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Mo

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from: undyingking
date: Nov. 8th, 2010 03:16 pm (UTC)
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It should maybe be noted that there are plenty of people in the Christian communion who reject the whole concept of priesthood, of whatever gender, as a suspect mechanism cooked up some time after Jesus's death so as to better control the flock. (And the episcopate even more so.)

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h a n n a h

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from: thisglasnost
date: Nov. 8th, 2010 07:29 pm (UTC)
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Yes, and it would be interesting to find out stats among these on how many are against women preaching/having authority in church and who are not!

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anthrokeight

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from: anthrokeight
date: Nov. 9th, 2010 06:13 pm (UTC)
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In the US, it would be my guess that the kinds of churches that don't go for much in the way of structured authority ala Catholicism have pretty conservative views on women. I'm thinking in particular of Pentacostalism and other Protestant traditions that came about during the 19th c. religious revivals*.

(Also, President Jimmy Carter left the Southern Baptist Church (publicly! in an op. ed!) when the denomination decided women should not serve as ordained ministers in the Church. (I <3 Jimmy Carter!))

*Professor Google reveals that the early Pentacostal movement in America actually had a very strong thread of women in leadership, but it didn't take long for the kibosh to be put on that! Quelle surprise!

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The Woman Who Would Have Thunder in her Heart

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from: alitheapipkin
date: Nov. 8th, 2010 03:31 pm (UTC)
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This also makes me wonder how Roman Catholics in general feel about priests being invited to join their Church for such a negative reason.

As a non-Christian, I find it all both interesting and bemusing from the outside - while the RC Church seems generally far more conservative than the Anglican one, individual Roman Catholics of my acquintance are (while I'm sure not very representative) a liberal bunch, and a fair proportion are in favour of women clergy.

Leaving aside my fascination with other peoples' faith, as a woman I find it quite staggering that these bishops are prepared to go to such lengths over the issue. Especially as I haven't heard a coherent argument against it that isn't explained by the historical position of women in society. Is there actually anything in Bible where Jesus speaks out against women preaching?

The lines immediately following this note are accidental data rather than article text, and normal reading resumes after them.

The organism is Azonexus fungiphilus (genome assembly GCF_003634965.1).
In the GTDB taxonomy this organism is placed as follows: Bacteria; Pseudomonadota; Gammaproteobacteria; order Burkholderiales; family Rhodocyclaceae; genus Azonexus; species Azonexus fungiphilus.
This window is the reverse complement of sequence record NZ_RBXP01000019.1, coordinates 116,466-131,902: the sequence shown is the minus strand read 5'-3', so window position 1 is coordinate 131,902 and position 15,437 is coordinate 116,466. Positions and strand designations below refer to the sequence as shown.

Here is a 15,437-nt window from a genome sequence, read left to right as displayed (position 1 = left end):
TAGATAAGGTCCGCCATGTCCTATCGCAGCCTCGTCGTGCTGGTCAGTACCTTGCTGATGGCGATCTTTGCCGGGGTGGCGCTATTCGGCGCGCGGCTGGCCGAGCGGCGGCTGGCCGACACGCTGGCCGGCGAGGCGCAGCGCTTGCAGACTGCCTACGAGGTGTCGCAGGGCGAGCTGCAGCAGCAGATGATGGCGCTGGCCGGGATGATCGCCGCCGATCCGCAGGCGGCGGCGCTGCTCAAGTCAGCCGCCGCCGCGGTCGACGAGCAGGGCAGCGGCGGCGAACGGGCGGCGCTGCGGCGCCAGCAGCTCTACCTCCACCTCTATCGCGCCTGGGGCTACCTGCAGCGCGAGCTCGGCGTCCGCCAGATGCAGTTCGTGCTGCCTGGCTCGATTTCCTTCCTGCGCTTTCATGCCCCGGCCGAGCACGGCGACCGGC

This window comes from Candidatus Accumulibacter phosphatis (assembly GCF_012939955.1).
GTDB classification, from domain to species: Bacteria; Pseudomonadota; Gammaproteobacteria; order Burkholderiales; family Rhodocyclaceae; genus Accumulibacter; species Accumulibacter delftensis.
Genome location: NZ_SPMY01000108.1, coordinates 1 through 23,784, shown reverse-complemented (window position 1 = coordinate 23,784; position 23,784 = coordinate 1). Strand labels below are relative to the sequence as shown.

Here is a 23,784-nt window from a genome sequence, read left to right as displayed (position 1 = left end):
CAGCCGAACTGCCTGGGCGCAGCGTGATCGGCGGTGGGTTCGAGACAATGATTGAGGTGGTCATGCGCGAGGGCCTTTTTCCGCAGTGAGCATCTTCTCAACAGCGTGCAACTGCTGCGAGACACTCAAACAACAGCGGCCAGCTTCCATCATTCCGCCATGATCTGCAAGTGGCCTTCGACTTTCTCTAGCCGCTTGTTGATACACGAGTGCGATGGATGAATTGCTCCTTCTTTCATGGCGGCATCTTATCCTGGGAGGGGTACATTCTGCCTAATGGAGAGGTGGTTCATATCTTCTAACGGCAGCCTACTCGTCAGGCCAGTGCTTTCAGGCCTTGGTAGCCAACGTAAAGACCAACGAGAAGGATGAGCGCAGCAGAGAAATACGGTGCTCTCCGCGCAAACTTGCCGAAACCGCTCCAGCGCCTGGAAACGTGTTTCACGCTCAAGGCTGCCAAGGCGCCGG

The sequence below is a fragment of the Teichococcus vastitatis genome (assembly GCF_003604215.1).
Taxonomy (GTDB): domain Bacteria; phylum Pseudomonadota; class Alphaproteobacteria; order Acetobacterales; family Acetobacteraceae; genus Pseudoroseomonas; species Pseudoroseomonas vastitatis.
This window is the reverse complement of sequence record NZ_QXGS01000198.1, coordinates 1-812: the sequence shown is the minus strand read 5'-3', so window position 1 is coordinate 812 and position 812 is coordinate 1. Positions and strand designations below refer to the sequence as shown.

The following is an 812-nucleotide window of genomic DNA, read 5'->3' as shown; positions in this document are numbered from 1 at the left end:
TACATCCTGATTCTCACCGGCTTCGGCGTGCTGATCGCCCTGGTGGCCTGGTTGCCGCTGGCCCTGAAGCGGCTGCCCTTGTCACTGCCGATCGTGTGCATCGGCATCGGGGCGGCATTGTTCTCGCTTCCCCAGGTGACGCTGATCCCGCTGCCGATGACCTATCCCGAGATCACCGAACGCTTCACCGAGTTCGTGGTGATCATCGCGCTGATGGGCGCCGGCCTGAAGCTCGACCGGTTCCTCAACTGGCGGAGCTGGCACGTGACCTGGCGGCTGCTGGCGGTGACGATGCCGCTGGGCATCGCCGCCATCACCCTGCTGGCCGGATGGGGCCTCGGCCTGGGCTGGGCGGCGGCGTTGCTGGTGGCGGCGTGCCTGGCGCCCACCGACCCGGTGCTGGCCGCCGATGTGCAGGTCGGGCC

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Shameless

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from: liminalia
date: Nov. 8th, 2010 04:11 pm (UTC)
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Not Jesus, but Paul, yes.

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The Woman Who Would Have Thunder in her Heart

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from: alitheapipkin
date: Nov. 8th, 2010 04:33 pm (UTC)
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Ah, I'm not surprised about Paul, I'm not overly familiar with the Bible, but he's something of a woman-hater, isn't he? And also responsible for a whole bunch of other rules the modern Church ignores?

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Shameless

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from: liminalia
date: Nov. 8th, 2010 05:37 pm (UTC)
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Depends on the church, but you're mainly correct.

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The Woman Who Would Have Thunder in her Heart

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from: alitheapipkin
date: Nov. 9th, 2010 11:37 am (UTC)
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Yes, I should have been clearer there, I'm well aware that there is a huge amount of variation between different Christian churches, thanks for correcting me.

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h a n n a h

(no subject)

from: thisglasnost
date: Nov. 8th, 2010 07:30 pm (UTC)
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Jesus did not speak out against it, but Paul has a lot to say on the subject (as well as women remaining silent in church, headcoverings, etc).

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anthrokeight

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from: anthrokeight
date: Nov. 8th, 2010 04:31 pm (UTC)
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I am a member of the RCC in the US. The thing I don't get is why they're jumping ship to an institution that is SO RIFE with other issues right now. Ordaining women bishops is a bigger spiritual problem than 1) announcing that it is as big a sin to DISCUSS women clergy as it is to COMMIT child sex abuse as a priest? and 2) Cover up, deny, and minimize the sex abuse scandals have/are emerging? For reals?

Also, people can declare that Christianity is irrelevant these days, especially to feminists/ism. But since there are many many self identified feminist Christians in the world, not a few of them being women religious, that seems like wishful secularism with an exclusionary outcome. Which is to say, I am glad you brought this up here, because I think that it is important to discuss.

Edited at 2010-11-09 06:00 pm (UTC)

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Ailbhe

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from: ailbhe
date: Nov. 9th, 2010 09:28 pm (UTC)
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Yeah, I was kind of thinking, "They may practically condone the mass rape of children, but at least they don't think women or gay men are equal to real people!